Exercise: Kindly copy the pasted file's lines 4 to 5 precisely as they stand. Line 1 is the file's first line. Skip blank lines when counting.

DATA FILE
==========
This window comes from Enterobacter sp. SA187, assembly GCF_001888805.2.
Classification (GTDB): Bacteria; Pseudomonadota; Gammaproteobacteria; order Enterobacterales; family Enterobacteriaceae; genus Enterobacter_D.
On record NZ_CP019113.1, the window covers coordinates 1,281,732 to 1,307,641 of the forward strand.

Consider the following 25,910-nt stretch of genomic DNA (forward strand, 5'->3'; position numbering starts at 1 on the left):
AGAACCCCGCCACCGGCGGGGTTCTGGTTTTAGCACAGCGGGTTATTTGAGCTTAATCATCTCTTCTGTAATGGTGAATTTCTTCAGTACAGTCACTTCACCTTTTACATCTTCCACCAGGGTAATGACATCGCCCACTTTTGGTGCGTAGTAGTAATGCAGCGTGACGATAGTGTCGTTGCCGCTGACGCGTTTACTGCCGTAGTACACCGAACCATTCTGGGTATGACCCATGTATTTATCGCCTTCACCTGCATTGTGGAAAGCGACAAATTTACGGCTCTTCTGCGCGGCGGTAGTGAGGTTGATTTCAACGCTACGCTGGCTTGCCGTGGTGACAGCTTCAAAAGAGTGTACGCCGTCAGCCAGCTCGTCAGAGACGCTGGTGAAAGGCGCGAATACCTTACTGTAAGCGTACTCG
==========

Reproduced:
Consider the following 25,910-nt stretch of genomic DNA (forward strand, 5'->3'; position numbering starts at 1 on the left):
AGAACCCCGCCACCGGCGGGGTTCTGGTTTTAGCACAGCGGGTTATTTGAGCTTAATCATCTCTTCTGTAATGGTGAATTTCTTCAGTACAGTCACTTCACCTTTTACATCTTCCACCAGGGTAATGACATCGCCCACTTTTGGTGCGTAGTAGTAATGCAGCGTGACGATAGTGTCGTTGCCGCTGACGCGTTTACTGCCGTAGTACACCGAACCATTCTGGGTATGACCCATGTATTTATCGCCTTCACCTGCATTGTGGAAAGCGACAAATTTACGGCTCTTCTGCGCGGCGGTAGTGAGGTTGATTTCAACGCTACGCTGGCTTGCCGTGGTGACAGCTTCAAAAGAGTGTACGCCGTCAGCCAGCTCGTCAGAGACGCTGGTGAAAGGCGCGAATACCTTACTGTAAGCGTACTCG